Coun­cils block se­cu­rity funds for schools

The Jewish Chronicle - - Front Page - BY LEON SY­MONS

AN MP who has taken a lead­ing role in fight­ing an­tisemitism is pre­par­ing to con­front 14 lo­cal au­thor­i­ties which have baulked at com­mit­ting them­selves to fund new se­cu­rity projects at Jewish schools in their ar­eas.

The gov­ern­ment gave the coun­cils the go-ahead last Oc­to­ber to al­lo­cate money to such projects from a £21 bil­lion, three-year ed­u­ca­tion bud­get.

The coun­cils — some of which host the coun­try’s big­gest Jewish com­mu­ni­ties — were con­tacted by the Com­mu­nity Se­cu­rity Trust, of­fer­ing its ex­per­tise and ad­vice on what se­cu­rity sys­tems would be ap­pro­pri­ate for the Jewish schools within their borders.

But the JC has dis­cov­ered that, al­though the coun­cils replied, none of them has agreed to set aside money for the projects.

Now John Mann MP, chair of the par­lia­men­tary All-Party An­tisemitism Group, has stepped in to take up the cud­gels. Se­cu­rity in Jewish schools was one of the cen­tral rec­om­men­da­tions of the 35 points the com­mit­tee made in its re­port in 2006.

The JC un­der­stands that Mr Mann is now writ­ing to the coun­cils in or­der to se­cure a more pos­i­tive re­sponse.

Al­though he was un­avail­able for com­ment this week, CST com­mu­ni­ca­tions di­rec­tor Mark Gard­ner said: “The gov­ern­ment ap­pears to be com­mit­ted to the fund­ing pro­posal but the sug­gested mech­a­nism is ob­vi­ously not de­liv­er­ing what was re­quired.”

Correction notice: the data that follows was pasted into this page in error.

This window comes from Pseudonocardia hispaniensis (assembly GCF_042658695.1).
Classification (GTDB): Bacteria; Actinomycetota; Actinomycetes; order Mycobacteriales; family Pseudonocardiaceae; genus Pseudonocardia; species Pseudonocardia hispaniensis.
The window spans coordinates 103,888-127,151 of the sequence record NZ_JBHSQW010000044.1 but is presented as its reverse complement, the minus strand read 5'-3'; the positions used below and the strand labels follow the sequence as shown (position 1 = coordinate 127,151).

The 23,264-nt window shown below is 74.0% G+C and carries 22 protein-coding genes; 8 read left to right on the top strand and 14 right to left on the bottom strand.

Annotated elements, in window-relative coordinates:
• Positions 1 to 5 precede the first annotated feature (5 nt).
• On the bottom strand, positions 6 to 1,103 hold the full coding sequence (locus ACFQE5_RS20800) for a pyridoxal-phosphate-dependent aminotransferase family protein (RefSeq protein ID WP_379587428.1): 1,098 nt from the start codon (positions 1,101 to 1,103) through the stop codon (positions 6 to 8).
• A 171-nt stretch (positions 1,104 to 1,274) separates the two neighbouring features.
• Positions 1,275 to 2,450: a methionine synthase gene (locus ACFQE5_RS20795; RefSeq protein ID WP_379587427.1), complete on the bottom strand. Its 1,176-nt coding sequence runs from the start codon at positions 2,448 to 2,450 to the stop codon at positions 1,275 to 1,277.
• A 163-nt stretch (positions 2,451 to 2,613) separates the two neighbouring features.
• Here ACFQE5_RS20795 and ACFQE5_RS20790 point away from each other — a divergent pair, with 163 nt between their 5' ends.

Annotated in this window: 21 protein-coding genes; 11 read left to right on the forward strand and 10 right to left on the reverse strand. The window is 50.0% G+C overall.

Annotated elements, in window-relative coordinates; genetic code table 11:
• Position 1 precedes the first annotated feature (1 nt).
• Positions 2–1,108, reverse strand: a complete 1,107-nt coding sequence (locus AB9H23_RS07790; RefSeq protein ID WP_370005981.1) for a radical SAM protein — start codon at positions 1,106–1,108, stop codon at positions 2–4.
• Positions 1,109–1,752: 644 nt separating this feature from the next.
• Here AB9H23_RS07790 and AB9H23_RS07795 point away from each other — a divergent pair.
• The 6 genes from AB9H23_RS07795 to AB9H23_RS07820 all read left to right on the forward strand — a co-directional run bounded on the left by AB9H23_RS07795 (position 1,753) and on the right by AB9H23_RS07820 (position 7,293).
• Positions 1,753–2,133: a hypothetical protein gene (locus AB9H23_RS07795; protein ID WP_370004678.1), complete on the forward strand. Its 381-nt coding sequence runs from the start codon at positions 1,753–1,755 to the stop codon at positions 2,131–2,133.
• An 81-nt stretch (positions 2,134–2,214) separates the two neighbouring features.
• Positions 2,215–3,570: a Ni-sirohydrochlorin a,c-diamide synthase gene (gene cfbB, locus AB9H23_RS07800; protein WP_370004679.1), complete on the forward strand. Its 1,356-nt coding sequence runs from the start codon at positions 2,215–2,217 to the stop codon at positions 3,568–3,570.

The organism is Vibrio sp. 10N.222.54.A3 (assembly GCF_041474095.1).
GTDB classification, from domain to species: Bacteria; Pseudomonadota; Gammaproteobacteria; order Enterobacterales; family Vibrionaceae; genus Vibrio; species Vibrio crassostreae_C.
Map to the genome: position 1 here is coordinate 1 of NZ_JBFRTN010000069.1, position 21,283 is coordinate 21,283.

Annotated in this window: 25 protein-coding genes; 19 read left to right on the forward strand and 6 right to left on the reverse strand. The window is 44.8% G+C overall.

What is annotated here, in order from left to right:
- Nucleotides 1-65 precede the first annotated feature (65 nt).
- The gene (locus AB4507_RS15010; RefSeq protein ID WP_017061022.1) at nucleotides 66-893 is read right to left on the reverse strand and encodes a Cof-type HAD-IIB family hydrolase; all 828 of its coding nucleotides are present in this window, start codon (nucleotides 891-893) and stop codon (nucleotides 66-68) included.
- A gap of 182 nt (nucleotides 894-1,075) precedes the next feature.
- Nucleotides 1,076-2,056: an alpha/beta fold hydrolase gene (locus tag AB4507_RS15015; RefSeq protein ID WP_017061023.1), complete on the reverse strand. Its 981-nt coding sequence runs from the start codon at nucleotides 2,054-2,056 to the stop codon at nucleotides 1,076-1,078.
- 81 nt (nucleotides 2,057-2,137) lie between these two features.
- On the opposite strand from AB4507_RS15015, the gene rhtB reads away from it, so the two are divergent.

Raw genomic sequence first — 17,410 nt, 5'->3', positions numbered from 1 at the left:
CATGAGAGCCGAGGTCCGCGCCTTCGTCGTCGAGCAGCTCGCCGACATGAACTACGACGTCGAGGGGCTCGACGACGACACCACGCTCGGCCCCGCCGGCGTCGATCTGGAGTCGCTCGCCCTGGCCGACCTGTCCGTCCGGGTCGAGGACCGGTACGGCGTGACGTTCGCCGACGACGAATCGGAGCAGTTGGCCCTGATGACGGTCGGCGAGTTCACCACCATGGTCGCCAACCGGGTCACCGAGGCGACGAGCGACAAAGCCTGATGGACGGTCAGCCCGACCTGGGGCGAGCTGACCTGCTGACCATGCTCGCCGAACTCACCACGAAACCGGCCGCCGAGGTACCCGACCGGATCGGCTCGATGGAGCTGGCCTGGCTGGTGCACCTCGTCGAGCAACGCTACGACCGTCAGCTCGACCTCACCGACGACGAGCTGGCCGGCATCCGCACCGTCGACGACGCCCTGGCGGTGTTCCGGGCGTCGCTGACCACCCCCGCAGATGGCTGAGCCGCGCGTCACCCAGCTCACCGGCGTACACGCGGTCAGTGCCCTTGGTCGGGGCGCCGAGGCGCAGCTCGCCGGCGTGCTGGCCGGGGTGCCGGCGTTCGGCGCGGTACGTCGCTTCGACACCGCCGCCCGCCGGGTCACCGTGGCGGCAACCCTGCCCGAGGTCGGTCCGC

The coun­cils in­volved are Barnet, Birm­ing­ham, Brent, Bury, En­field, Hack­ney, Har­row, Hert­ford­shire, Leeds, Liver­pool, Manch­ester, Red­bridge, Sal­ford and Stock­port.

Mean­while, the real cost of provid- ing se­cu­rity at Jewish schools was re­vealed last week dur­ing a ground­break­ing de­bate on an­tisemitism which took place in the main cham­ber of the House of Com­mons.

Hen­donLabourMPAn­drewDis­more told MPs that while the gov­ern­ment had said that coun­cils could spend cap­i­tal funds on se­cu­rity, the big­gest prob­lem faced by Jewish schools was day-to-day fund­ing.

Mr Dis­more said: “The bur­sar of Meno­rah Foun­da­tion School wrote to me. She said that the real prob­lem was rev­enue fund­ing for day-to-day se­cu­rity. Last year, Meno­rah spent more than £20,000 on se­cu­rity guards.

“I phoned Rosh Pi­nah this morn­ing, and it had spent £15,000 on new alarms and a sim­i­lar sum on se­cu­rity guards. Mathilda Marks Kennedy School re­ports sim­i­lar fig­ures.”

The In­de­pen­dent Jewish Day School spent £18,000 a year, while Has­monean Ju­nior spent £19,500. At Has­monean Sec­ondary, the cost soared to £90,000 a year.

The fig­ures, he said, con­tra­dicted the Gov­ern­ment’s re­cent claim that a num­ber of named Jewish schools in Barnet and Manch­ester were wrongly de­mand­ing par­ents pay “vol­un­tary” fees.

“This is a se­ri­ous prob­lem. It is a vol­un­tary con­tri­bu­tion, but Jewish par­ents are ex­pected to pay to­wards the cost of en­sur­ing that their chil­dren are se­cure at school. At Meno­rah, the se­cu­rity el­e­ment is £300 a year; for Rosh Pi­nah it is £200, for Mathilda Marks Kennedy £240 and for Has­monean £105. It is not fair that par­ents are ex­pected to pay for what ev­ery other par­ent takes for granted — the safety of their chil­dren at school,” he said.

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